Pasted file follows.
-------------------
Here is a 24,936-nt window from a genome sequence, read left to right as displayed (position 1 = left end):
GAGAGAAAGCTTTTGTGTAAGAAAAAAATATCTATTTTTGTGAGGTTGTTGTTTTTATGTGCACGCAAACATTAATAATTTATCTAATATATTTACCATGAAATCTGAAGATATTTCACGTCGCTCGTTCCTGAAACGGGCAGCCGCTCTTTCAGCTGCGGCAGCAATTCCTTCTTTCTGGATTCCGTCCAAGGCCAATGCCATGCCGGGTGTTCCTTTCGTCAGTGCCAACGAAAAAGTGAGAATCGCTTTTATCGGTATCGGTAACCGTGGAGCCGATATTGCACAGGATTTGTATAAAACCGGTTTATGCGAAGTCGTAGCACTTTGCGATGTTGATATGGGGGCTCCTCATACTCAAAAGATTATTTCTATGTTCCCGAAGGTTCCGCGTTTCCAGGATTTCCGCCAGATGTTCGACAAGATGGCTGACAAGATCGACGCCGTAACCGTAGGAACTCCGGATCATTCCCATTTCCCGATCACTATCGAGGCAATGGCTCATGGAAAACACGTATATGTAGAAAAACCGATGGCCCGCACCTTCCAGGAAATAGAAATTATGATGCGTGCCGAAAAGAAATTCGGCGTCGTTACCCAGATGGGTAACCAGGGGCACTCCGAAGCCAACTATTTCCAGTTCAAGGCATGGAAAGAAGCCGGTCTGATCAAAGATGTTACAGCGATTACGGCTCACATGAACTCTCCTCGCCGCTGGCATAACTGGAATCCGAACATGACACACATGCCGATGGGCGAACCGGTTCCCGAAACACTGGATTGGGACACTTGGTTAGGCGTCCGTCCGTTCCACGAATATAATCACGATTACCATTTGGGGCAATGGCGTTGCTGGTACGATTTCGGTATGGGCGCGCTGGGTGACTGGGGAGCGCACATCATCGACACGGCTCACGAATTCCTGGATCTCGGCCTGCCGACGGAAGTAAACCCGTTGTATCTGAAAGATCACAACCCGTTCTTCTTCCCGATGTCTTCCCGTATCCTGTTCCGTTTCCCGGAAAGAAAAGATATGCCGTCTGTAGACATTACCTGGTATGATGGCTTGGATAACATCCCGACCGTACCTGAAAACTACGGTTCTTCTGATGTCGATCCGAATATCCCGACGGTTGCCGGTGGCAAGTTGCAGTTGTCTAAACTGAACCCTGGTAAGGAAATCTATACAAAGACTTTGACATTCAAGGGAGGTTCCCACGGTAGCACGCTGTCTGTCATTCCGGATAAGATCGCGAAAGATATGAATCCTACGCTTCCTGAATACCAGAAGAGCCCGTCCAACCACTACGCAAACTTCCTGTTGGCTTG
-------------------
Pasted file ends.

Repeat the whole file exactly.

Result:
Here is a 24,936-nt window from a genome sequence, read left to right as displayed (position 1 = left end):
GAGAGAAAGCTTTTGTGTAAGAAAAAAATATCTATTTTTGTGAGGTTGTTGTTTTTATGTGCACGCAAACATTAATAATTTATCTAATATATTTACCATGAAATCTGAAGATATTTCACGTCGCTCGTTCCTGAAACGGGCAGCCGCTCTTTCAGCTGCGGCAGCAATTCCTTCTTTCTGGATTCCGTCCAAGGCCAATGCCATGCCGGGTGTTCCTTTCGTCAGTGCCAACGAAAAAGTGAGAATCGCTTTTATCGGTATCGGTAACCGTGGAGCCGATATTGCACAGGATTTGTATAAAACCGGTTTATGCGAAGTCGTAGCACTTTGCGATGTTGATATGGGGGCTCCTCATACTCAAAAGATTATTTCTATGTTCCCGAAGGTTCCGCGTTTCCAGGATTTCCGCCAGATGTTCGACAAGATGGCTGACAAGATCGACGCCGTAACCGTAGGAACTCCGGATCATTCCCATTTCCCGATCACTATCGAGGCAATGGCTCATGGAAAACACGTATATGTAGAAAAACCGATGGCCCGCACCTTCCAGGAAATAGAAATTATGATGCGTGCCGAAAAGAAATTCGGCGTCGTTACCCAGATGGGTAACCAGGGGCACTCCGAAGCCAACTATTTCCAGTTCAAGGCATGGAAAGAAGCCGGTCTGATCAAAGATGTTACAGCGATTACGGCTCACATGAACTCTCCTCGCCGCTGGCATAACTGGAATCCGAACATGACACACATGCCGATGGGCGAACCGGTTCCCGAAACACTGGATTGGGACACTTGGTTAGGCGTCCGTCCGTTCCACGAATATAATCACGATTACCATTTGGGGCAATGGCGTTGCTGGTACGATTTCGGTATGGGCGCGCTGGGTGACTGGGGAGCGCACATCATCGACACGGCTCACGAATTCCTGGATCTCGGCCTGCCGACGGAAGTAAACCCGTTGTATCTGAAAGATCACAACCCGTTCTTCTTCCCGATGTCTTCCCGTATCCTGTTCCGTTTCCCGGAAAGAAAAGATATGCCGTCTGTAGACATTACCTGGTATGATGGCTTGGATAACATCCCGACCGTACCTGAAAACTACGGTTCTTCTGATGTCGATCCGAATATCCCGACGGTTGCCGGTGGCAAGTTGCAGTTGTCTAAACTGAACCCTGGTAAGGAAATCTATACAAAGACTTTGACATTCAAGGGAGGTTCCCACGGTAGCACGCTGTCTGTCATTCCGGATAAGATCGCGAAAGATATGAATCCTACGCTTCCTGAATACCAGAAGAGCCCGTCCAACCACTACGCAAACTTCCTGTTGGCTTG